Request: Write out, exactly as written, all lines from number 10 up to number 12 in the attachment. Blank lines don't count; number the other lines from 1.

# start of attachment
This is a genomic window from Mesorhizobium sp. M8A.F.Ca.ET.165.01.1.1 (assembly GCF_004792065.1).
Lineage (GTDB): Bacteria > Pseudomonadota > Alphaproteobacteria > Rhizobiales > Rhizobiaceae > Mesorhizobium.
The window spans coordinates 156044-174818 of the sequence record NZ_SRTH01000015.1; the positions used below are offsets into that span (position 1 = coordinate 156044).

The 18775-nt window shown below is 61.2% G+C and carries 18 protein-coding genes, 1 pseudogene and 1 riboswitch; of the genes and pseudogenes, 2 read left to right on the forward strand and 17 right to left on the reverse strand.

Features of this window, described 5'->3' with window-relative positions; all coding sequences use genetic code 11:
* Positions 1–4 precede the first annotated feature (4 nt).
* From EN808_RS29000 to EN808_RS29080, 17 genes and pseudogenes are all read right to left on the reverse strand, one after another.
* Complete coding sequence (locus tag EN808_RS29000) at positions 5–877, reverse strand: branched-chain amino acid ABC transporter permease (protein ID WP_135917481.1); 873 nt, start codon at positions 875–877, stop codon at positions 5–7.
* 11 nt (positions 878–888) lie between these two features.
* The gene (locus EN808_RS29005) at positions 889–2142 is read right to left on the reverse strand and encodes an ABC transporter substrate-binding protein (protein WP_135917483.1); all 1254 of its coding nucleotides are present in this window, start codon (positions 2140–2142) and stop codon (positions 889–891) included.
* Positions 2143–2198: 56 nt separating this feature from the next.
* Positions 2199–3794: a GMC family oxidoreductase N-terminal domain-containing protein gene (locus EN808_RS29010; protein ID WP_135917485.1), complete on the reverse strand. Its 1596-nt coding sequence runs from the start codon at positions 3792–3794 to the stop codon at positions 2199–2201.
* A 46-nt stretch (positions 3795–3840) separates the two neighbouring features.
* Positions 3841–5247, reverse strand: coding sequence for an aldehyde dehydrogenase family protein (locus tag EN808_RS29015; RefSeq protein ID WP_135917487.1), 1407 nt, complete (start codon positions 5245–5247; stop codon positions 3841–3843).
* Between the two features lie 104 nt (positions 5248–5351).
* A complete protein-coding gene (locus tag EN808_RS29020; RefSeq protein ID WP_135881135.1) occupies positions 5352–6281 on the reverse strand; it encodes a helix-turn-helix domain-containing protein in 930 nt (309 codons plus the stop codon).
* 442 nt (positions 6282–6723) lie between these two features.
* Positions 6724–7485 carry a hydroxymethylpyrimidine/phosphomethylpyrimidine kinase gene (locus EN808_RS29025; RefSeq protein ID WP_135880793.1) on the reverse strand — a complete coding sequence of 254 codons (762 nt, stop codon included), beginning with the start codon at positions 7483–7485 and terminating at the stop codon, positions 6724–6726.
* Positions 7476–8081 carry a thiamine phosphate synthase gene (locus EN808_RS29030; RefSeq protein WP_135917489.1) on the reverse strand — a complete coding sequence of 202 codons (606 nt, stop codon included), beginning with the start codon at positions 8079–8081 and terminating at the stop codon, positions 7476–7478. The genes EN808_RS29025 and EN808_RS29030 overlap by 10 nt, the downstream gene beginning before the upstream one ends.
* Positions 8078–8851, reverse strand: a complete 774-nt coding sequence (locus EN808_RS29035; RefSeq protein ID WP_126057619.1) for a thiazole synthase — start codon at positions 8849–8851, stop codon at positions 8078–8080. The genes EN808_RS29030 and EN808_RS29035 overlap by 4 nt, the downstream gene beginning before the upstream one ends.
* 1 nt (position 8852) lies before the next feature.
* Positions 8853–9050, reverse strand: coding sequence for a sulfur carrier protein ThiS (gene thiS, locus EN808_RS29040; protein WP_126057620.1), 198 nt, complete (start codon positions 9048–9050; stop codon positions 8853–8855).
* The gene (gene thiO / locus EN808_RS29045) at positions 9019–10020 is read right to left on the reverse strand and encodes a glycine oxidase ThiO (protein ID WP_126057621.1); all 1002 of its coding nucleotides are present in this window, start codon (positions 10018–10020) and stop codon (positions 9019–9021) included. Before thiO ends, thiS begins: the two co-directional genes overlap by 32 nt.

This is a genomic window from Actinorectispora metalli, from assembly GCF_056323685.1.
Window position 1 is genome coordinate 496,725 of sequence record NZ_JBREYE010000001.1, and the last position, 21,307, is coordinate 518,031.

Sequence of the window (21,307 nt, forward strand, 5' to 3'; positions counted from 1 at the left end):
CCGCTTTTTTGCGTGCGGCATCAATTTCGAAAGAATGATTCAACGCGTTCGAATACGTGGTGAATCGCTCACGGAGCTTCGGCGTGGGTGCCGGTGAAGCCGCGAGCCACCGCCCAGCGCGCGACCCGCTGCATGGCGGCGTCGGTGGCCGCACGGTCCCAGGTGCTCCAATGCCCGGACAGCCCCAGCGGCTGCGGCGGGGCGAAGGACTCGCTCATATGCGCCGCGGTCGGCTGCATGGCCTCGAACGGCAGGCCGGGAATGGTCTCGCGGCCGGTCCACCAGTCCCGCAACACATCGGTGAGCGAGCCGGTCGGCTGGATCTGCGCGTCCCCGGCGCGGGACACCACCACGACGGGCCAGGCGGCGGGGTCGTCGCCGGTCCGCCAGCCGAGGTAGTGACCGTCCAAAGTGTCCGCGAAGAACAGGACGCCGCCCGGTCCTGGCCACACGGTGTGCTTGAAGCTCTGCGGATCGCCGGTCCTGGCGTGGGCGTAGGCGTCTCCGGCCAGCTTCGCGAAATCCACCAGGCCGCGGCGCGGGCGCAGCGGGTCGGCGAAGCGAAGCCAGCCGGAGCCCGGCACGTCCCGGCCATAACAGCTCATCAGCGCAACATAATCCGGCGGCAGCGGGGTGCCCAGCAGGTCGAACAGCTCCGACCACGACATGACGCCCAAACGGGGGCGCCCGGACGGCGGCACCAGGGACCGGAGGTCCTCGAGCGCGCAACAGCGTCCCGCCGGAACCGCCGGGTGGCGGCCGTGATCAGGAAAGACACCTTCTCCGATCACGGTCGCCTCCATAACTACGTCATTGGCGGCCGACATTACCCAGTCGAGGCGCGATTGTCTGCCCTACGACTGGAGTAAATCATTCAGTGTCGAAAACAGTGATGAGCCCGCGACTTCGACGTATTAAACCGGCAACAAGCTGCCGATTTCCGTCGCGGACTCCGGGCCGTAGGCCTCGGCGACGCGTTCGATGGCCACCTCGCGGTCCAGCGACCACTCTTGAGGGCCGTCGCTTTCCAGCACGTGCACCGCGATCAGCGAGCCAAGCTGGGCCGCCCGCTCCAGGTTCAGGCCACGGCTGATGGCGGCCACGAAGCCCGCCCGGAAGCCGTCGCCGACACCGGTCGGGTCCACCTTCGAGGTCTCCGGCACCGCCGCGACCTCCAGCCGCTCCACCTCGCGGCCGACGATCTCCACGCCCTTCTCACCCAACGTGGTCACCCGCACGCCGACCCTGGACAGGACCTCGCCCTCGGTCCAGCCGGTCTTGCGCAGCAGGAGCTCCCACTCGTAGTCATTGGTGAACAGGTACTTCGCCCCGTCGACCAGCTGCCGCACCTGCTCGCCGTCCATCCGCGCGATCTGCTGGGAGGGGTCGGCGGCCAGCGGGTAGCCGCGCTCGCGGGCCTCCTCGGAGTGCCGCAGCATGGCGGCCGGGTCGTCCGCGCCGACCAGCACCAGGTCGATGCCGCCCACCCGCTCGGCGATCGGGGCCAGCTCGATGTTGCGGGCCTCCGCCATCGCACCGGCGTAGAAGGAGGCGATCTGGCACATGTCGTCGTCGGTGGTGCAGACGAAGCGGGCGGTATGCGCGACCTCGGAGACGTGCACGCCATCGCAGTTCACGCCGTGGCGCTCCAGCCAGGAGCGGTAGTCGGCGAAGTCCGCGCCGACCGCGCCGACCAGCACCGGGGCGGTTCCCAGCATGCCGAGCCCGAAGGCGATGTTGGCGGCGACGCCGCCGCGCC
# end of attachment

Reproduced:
* The gene (locus EN808_RS29005) at positions 889–2142 is read right to left on the reverse strand and encodes an ABC transporter substrate-binding protein (protein WP_135917483.1); all 1254 of its coding nucleotides are present in this window, start codon (positions 2140–2142) and stop codon (positions 889–891) included.
* Positions 2143–2198: 56 nt separating this feature from the next.
* Positions 2199–3794: a GMC family oxidoreductase N-terminal domain-containing protein gene (locus EN808_RS29010; protein ID WP_135917485.1), complete on the reverse strand. Its 1596-nt coding sequence runs from the start codon at positions 3792–3794 to the stop codon at positions 2199–2201.